Natural History of Unruptured Intracranial Aneurysms

Robert D. Ecker, M.D.; L. Nelson Hopkins, M.D.

Disclosures

Neurosurg Focus. 2004;17(5) 

In This Article

Abstract and Introduction

Since the publication of the retrospective part of the International Study of Unruptured Intracranial Aneurysms (ISUIA) in 1998, there has been a significant focus in the neurosurgical literature on the natural history of these lesions. The prospective data from the second part of the ISUIA, which was published in 2003, provided further evidence that small, asymptomatic intracranial aneurysms may have a more benign course than previously believed. With the data from the ISUIA as a reference point, in this paper the authors strive to provide a source of practical clinical data to aid cerebrovascular physicians in the initial decision to treat or observe a patient with a small, asymptomatic intracranial aneurysm. The issues covered will include previous rupture, symptoms other than rupture, aneurysm size, site, and aspect ratio. It is the authors' goal to provide a useful practical framework on the relevant clinical issues as an aid to practitioners treating patients who present with intracranial aneurysms.

The publication of the retrospective arm of the ISUIA in 1998 indicated that the risk of rupture of an aneurysm smaller than 10 mm in a patient with no previous SAH was 0.05%.[10] Furthermore, the morbidity and mortality rates associated with the surgical management of these lesions were 17.5% at 30 days and 15.7% at 1 year. With a risk of rupture 10 to 12 times lower than previously estimated and the risk associated with treatment approximately double that for historical controls, the recommendation was to manage patients expectantly when their aneurysms were smaller than 10 mm. This recommendation led to a maelstrom of controversy, with prominent cerebrovascular surgeons noting that the ISUIA population was heavily selected by cerebrovascular specialists to include patients with low risk for rupture because those with particularly worrisome symptoms, aneurysm morphological configuration, and family history of SAH were preferentially treated and not included in the study.[3–5,13,21]

In 2003, the prospective arm of the ISUIA was published ( Table 1 ).[27] The investigators who conducted this new, powerful trial reported that the 5-year cumulative rupture rates for aneurysms in the anterior circulation in patients with no previous SAH was 0% in lesions smaller than 7 mm and 2.5% in lesions of the PCoA or posterior cerebral circulation ( Table 2 ). The risk associated with surgical treatment was 13.7% at 30 days and 12.6% at 1 year in patients with no previous SAH. Endovascular treatment resulted in overall morbidity and mortality rates of 9.3 and 9.8% at 30 days and 1 year, respectively. Aneurysm size and location were significant predictors of rupture, and patient age combined with aneurysm size and location was a significant predictor of treatment outcome. Although significantly different from the retrospective data, the ISUIA prospective data underscores the need for individual counseling with respect to lesion size, site, patient age, and comorbidities in each patient who presents with a cerebral aneurysm.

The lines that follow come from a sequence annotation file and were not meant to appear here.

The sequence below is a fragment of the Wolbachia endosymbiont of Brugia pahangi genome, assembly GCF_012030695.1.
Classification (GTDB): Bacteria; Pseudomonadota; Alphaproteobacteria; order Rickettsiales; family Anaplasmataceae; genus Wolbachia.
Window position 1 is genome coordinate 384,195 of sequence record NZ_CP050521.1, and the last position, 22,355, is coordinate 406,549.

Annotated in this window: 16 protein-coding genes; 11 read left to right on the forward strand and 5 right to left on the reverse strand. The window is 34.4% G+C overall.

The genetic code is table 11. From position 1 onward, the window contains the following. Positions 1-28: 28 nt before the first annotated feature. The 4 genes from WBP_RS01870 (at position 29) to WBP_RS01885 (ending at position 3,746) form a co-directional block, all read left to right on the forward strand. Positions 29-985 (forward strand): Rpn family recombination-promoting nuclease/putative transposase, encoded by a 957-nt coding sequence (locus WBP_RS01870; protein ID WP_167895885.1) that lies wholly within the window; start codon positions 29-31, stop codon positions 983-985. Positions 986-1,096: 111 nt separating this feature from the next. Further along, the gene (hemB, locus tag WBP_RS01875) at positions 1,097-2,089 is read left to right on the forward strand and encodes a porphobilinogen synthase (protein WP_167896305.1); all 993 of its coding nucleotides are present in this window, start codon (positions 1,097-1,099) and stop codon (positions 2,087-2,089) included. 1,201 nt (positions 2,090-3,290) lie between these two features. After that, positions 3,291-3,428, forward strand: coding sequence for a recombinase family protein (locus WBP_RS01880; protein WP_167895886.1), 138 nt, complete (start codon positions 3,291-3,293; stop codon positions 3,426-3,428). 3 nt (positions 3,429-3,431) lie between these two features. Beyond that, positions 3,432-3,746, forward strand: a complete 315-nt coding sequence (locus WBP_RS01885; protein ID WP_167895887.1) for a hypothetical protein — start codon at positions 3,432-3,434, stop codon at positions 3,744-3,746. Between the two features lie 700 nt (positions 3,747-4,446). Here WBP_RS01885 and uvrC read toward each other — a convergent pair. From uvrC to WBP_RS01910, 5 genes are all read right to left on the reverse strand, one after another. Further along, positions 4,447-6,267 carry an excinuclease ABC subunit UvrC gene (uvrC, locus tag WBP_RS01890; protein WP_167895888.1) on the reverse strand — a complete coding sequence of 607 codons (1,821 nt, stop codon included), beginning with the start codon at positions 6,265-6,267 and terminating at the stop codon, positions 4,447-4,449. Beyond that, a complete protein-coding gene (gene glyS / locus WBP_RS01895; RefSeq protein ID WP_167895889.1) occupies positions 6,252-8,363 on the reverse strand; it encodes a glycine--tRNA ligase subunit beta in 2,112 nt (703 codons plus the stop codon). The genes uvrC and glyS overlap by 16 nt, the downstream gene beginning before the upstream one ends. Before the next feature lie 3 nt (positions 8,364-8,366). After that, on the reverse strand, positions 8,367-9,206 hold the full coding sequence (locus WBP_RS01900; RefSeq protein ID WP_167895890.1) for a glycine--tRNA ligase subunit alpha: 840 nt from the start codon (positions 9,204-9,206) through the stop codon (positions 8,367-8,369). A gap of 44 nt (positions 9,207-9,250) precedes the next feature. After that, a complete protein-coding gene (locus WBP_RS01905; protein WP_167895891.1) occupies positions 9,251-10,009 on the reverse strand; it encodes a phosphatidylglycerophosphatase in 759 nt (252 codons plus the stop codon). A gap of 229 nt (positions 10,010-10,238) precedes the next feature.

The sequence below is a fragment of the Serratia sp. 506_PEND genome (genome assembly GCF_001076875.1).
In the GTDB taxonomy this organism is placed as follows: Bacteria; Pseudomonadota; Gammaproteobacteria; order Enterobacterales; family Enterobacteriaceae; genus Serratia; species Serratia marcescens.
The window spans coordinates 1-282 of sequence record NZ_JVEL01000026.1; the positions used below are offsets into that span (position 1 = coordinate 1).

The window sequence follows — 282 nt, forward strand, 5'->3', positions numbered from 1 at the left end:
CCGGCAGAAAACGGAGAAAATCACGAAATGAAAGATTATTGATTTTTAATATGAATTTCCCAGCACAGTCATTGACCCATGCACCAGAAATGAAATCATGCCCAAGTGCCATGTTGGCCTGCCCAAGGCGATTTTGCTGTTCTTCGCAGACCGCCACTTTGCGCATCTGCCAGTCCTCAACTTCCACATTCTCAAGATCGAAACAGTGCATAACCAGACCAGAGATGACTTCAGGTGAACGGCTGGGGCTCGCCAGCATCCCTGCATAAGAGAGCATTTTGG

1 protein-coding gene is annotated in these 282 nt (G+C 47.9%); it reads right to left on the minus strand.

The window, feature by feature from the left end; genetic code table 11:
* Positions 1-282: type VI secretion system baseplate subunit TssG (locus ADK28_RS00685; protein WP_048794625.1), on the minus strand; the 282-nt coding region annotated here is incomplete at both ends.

Exhaustive literature reviews on the natural history of unruptured intracranial aneurysms are available.[24] In this review of the natural history of unruptured intracranial aneurysms, we will focus on the relevant practical data that a clinician should consider in the initial decision to treat or observe a patient with an unruptured aneurysm. Although previously reported risk factors for SAH include female sex, smoking, excessive alcohol consumption, hypertension, family history, ischemic heart disease, autosomal-dominant polycystic kidney disease, and use of oral contraceptive drugs, the ISUIA investigators found that aneurysm size and posterior cerebral location outweighed all other factors.[17] Therefore, in this review we will focus on the risk factors of previous SAH, aneurysm size, aspect ratio (Fig. 1), aneurysm location, and symptoms other than rupture.

Schematic drawing showing the aspect ratio calculated by dividing the aneurysm's depth by its neck ratio.

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